That’s how I felt when my taxi slowly crept along the street, looking for the address of Sheila Schultz.
This past May, I spent a week in Denver filming an instructional video for Craftsy (click here if you’d like to watch it!) and was lucky enough to spend a few days with Sheila.
If her name sounds familiar it’s because she and her daughter, Laurel, are the tour de force behind Denver Dirty Girls (an in-demand container design firm).
After coming out of a particularly harsh winter filled with late, un-relenting storms complete with hail the size of dimes I had no idea Sheila’s garden would look as stunning as it did. I expected it to look like most of our gardens would after a tough winter – threadbare, beaten up and in need of some TLC.
Not Sheila’s. Her front garden looked as if it hadn’t experienced a single snowflake.
A few years ago, with the help of her good friend, Lynne, they transformed her very ordinary front lawn/foundation shrub yard into a garden teeming with flowers, succulents, wildlife, berms, pathways, boulders and artwork.
As you can see, this is not a large garden, but despite the small dimensions it seems so much bigger in large part due to the cohesive elements tying it together.
Elements such as the stone used throughout, a cool color palette consisting primarily of blues and greens (with the occasional pop of color to wake things up a bit) and the low-growing dimensions of the ground hugging plants.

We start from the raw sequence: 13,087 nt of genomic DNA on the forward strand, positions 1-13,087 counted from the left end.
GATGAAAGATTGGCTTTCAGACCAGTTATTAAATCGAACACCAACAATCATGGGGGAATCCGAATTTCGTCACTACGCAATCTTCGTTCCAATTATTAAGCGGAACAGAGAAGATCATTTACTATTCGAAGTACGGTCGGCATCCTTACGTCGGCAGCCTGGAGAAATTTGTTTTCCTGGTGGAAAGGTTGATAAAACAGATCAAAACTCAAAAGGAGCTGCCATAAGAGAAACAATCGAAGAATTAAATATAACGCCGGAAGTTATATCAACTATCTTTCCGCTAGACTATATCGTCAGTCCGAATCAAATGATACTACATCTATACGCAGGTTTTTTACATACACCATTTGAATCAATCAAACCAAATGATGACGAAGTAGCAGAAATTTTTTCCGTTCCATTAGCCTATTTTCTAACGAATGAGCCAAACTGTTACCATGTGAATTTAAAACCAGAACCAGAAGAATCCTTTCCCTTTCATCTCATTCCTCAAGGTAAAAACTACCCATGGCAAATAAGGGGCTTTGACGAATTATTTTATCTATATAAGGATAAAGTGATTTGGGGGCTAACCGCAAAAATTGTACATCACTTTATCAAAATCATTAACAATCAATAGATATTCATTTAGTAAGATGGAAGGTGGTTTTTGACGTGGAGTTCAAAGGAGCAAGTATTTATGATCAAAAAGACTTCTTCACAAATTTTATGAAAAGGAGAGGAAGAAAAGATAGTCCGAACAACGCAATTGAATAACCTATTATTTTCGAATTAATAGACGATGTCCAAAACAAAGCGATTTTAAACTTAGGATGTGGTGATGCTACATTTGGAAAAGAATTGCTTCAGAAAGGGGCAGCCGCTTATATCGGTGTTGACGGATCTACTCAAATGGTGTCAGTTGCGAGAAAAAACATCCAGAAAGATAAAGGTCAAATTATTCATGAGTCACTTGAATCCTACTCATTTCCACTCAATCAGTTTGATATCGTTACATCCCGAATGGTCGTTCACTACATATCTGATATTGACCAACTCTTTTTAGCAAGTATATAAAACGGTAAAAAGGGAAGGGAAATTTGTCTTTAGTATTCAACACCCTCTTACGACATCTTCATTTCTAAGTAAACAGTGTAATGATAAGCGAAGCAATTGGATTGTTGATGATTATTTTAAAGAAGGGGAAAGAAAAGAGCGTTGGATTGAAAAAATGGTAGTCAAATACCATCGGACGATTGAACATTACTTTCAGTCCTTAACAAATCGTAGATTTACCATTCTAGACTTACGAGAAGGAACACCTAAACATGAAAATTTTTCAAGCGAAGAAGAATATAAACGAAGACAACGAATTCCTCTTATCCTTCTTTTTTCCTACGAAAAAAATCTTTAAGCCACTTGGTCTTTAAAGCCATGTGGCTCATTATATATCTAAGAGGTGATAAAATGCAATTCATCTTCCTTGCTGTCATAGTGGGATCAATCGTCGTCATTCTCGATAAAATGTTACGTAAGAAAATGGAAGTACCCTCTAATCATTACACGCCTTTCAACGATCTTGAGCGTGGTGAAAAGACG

One of my favorite things about a small garden is an opportunity to showcase small and delicate plants which might otherwise go unnoticed in larger landscapes. Sheila’s garden is no exception, with one eye-catching vignette after another.
I particularly like the stunning, yet subtle, color echoes created using the colors in the stones and the nearby foliage of plants such as the Artemesia ‘Silver Brocade’, Japanese Painted Fern, Barberry and various succulents.
Also take note of how Sheila plays with texture. She uses the bold textures and forms of the stones to contrast against the fine and ferny foliage of the wiry Artemesia ‘Canescens’, the chartreuse bristles of the Sedum ‘Angelina’, or the many Heucheras which have reseeded themselves in the tiniest of crevices (which, by the way, has never happened in MY garden!)
Sheila and I could not remember the name of this plant with the textural and tightly closed flower buds to save our lives – anyone know?
We’d both be thrilled if you could ID it for us! And, of course, she hasn’t forgotten the beauty of flowers adding bright and cheery spots of color to her garden, such as the native Pasque flower (along with its lovely, textural seed head), variegated Iris and Alliums adding a little height to her otherwise low and mounding garden.
Or, the ground-hugging beauties such as Nepeta ‘Little Trudy’, Snow-In-Summer and Sedum ‘Fire Spinner’ which help soften the edges of the boulders helping them to seamlessly blend in with the garden.